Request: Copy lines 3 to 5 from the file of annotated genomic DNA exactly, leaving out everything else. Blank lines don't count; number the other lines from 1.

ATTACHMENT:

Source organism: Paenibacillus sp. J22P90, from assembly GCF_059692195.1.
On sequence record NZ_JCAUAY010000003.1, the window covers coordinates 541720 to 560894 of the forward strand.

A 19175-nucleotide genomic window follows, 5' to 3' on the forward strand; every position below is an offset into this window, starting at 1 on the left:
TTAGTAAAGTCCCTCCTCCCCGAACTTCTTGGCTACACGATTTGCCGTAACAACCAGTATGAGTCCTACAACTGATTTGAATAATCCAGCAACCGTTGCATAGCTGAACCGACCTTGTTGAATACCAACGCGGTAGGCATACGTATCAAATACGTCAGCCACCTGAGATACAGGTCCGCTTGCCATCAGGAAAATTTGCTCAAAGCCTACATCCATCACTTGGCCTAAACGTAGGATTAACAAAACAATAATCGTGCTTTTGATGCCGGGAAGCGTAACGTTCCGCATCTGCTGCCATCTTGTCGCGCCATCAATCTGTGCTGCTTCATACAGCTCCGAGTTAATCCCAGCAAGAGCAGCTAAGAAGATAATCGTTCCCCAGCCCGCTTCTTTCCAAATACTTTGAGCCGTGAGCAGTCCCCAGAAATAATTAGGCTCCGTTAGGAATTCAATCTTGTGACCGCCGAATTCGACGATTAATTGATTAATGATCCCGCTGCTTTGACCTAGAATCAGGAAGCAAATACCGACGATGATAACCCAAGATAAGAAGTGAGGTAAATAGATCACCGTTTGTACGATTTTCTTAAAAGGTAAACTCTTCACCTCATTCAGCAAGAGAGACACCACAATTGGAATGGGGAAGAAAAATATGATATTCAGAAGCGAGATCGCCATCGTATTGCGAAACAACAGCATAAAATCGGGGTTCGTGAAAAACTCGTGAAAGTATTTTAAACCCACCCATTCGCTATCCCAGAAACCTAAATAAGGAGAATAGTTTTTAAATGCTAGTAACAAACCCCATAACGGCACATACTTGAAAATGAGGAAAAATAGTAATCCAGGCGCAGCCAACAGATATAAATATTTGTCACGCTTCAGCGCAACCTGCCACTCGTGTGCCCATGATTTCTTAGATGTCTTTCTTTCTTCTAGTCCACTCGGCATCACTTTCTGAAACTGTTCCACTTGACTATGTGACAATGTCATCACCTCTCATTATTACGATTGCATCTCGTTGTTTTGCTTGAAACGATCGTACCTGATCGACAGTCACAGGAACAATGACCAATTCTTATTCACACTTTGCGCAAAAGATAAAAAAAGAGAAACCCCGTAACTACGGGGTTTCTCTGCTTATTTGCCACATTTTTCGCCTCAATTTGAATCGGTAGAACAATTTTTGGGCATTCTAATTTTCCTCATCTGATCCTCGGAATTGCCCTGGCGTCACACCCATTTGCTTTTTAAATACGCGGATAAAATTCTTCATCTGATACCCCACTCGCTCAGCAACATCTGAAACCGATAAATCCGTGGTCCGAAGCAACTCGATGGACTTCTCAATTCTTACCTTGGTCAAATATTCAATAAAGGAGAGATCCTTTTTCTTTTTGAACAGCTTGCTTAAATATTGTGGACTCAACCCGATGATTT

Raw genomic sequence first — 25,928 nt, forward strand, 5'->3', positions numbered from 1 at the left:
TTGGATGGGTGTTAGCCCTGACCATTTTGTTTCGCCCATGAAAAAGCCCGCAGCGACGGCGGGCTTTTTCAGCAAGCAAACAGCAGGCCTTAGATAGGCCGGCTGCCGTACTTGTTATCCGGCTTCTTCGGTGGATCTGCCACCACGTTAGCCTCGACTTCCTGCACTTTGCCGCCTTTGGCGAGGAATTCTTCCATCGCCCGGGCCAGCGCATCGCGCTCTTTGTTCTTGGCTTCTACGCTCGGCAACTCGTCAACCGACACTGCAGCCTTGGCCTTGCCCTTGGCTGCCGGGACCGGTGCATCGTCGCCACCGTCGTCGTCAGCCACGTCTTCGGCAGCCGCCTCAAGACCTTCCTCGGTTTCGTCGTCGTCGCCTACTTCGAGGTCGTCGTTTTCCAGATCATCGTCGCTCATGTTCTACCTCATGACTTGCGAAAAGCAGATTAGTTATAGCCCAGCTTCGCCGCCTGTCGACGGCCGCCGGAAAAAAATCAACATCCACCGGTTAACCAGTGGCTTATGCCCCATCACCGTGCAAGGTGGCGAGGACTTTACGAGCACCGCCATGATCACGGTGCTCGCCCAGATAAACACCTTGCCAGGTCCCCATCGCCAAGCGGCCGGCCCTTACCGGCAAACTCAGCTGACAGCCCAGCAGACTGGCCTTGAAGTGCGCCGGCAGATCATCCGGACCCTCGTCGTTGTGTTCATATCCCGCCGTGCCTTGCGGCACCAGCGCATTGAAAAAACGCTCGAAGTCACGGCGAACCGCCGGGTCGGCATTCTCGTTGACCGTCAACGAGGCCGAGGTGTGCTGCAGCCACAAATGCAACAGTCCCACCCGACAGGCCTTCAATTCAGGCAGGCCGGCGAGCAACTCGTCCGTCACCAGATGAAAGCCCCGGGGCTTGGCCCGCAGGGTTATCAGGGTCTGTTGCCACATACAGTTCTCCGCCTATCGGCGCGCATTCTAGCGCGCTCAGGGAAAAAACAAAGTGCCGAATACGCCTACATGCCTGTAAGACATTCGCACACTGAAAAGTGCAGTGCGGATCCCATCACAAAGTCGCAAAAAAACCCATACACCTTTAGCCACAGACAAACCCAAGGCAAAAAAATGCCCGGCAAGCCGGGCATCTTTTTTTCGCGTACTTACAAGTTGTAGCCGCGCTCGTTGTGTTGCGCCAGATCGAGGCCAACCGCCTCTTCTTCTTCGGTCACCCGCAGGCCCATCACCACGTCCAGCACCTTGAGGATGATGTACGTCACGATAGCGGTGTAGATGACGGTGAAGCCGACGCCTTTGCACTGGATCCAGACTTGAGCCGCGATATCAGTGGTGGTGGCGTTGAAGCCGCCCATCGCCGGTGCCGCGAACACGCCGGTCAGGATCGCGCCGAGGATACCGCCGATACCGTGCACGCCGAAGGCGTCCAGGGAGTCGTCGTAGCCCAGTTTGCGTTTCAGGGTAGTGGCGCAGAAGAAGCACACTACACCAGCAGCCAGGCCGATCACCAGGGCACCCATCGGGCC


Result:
A 19175-nucleotide genomic window follows, 5' to 3' on the forward strand; every position below is an offset into this window, starting at 1 on the left:
TTAGTAAAGTCCCTCCTCCCCGAACTTCTTGGCTACACGATTTGCCGTAACAACCAGTATGAGTCCTACAACTGATTTGAATAATCCAGCAACCGTTGCATAGCTGAACCGACCTTGTTGAATACCAACGCGGTAGGCATACGTATCAAATACGTCAGCCACCTGAGATACAGGTCCGCTTGCCATCAGGAAAATTTGCTCAAAGCCTACATCCATCACTTGGCCTAAACGTAGGATTAACAAAACAATAATCGTGCTTTTGATGCCGGGAAGCGTAACGTTCCGCATCTGCTGCCATCTTGTCGCGCCATCAATCTGTGCTGCTTCATACAGCTCCGAGTTAATCCCAGCAAGAGCAGCTAAGAAGATAATCGTTCCCCAGCCCGCTTCTTTCCAAATACTTTGAGCCGTGAGCAGTCCCCAGAAATAATTAGGCTCCGTTAGGAATTCAATCTTGTGACCGCCGAATTCGACGATTAATTGATTAATGATCCCGCTGCTTTGACCTAGAATCAGGAAGCAAATACCGACGATGATAACCCAAGATAAGAAGTGAGGTAAATAGATCACCGTTTGTACGATTTTCTTAAAAGGTAAACTCTTCACCTCATTCAGCAAGAGAGACACCACAATTGGAATGGGGAAGAAAAATATGATATTCAGAAGCGAGATCGCCATCGTATTGCGAAACAACAGCATAAAATCGGGGTTCGTGAAAAACTCGTGAAAGTATTTTAAACCCACCCATTCGCTATCCCAGAAACCTAAATAAGGAGAATAGTTTTTAAATGCTAGTAACAAACCCCATAACGGCACATACTTGAAAATGAGGAAAAATAGTAATCCAGGCGCAGCCAACAGATATAAATATTTGTCACGCTTCAGCGCAACCTGCCACTCGTGTGCCCATGATTTCTTAGATGTCTTTCTTTCTTCTAGTCCACTCGGCATCACTTTCTGAAACTGTTCCACTTGACTATGTGACAATGTCATCACCTCTCATTATTACGATTGCATCTCGTTGTTTTGCTTGAAACGATCGTACCTGATCGACAGTCACAGGAACAATGACCAATTCTTATTCACACTTTGCGCAAAAGATAAAAAAAGAGAAACCCCGTAACTACGGGGTTTCTCTGCTTATTTGCCACATTTTTCGCCTCAATTTGAATCGGTAGAACAATTTTTGGGCATTCTAATTTTCCTCATCTGATCCTCGGAATTGCCCTGGCGTCACACCCATTTGCTTTTTAAATACGCGGATAAAATTCTTCATCTGATACCCCACTCGCTCAGCAACATCTGAAACCGATAAATCCGTGGTCCGAAGCAACTCGATGGACTTCTCAATTCTTACCTTGGTCAAATATTCAATAAAGGAGAGATCCTTTTTCTTTTTGAACAGCTTGCTTAAATATTGTGGACTCAACCCGATGATTT

Raw genomic sequence first — 25,928 nt, forward strand, 5'->3', positions numbered from 1 at the left: